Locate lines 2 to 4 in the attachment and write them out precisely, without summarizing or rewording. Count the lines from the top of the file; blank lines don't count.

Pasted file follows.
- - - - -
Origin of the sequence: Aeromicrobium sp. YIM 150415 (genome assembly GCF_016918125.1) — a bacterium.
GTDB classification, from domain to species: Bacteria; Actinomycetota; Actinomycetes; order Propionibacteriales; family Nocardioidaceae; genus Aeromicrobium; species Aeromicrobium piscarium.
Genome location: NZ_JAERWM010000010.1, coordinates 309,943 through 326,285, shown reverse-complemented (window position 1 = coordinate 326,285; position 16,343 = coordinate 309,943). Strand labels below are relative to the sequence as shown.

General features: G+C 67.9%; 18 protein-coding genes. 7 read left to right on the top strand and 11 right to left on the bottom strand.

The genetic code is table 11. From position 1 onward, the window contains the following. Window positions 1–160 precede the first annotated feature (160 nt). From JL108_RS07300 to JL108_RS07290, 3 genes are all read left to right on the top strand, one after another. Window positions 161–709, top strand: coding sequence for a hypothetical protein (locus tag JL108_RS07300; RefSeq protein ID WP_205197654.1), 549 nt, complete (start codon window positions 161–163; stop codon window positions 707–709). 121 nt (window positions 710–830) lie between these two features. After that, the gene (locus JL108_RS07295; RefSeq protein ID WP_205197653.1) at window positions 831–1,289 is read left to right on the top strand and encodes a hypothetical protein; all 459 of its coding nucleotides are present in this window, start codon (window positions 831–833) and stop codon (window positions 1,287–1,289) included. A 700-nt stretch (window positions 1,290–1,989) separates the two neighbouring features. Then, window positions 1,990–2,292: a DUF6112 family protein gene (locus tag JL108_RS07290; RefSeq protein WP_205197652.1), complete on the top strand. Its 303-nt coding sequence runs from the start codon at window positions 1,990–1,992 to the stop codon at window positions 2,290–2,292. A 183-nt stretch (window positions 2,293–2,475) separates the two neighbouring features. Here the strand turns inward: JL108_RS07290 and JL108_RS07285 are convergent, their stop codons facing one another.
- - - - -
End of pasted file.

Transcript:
GTDB classification, from domain to species: Bacteria; Actinomycetota; Actinomycetes; order Propionibacteriales; family Nocardioidaceae; genus Aeromicrobium; species Aeromicrobium piscarium.
Genome location: NZ_JAERWM010000010.1, coordinates 309,943 through 326,285, shown reverse-complemented (window position 1 = coordinate 326,285; position 16,343 = coordinate 309,943). Strand labels below are relative to the sequence as shown.

General features: G+C 67.9%; 18 protein-coding genes. 7 read left to right on the top strand and 11 right to left on the bottom strand.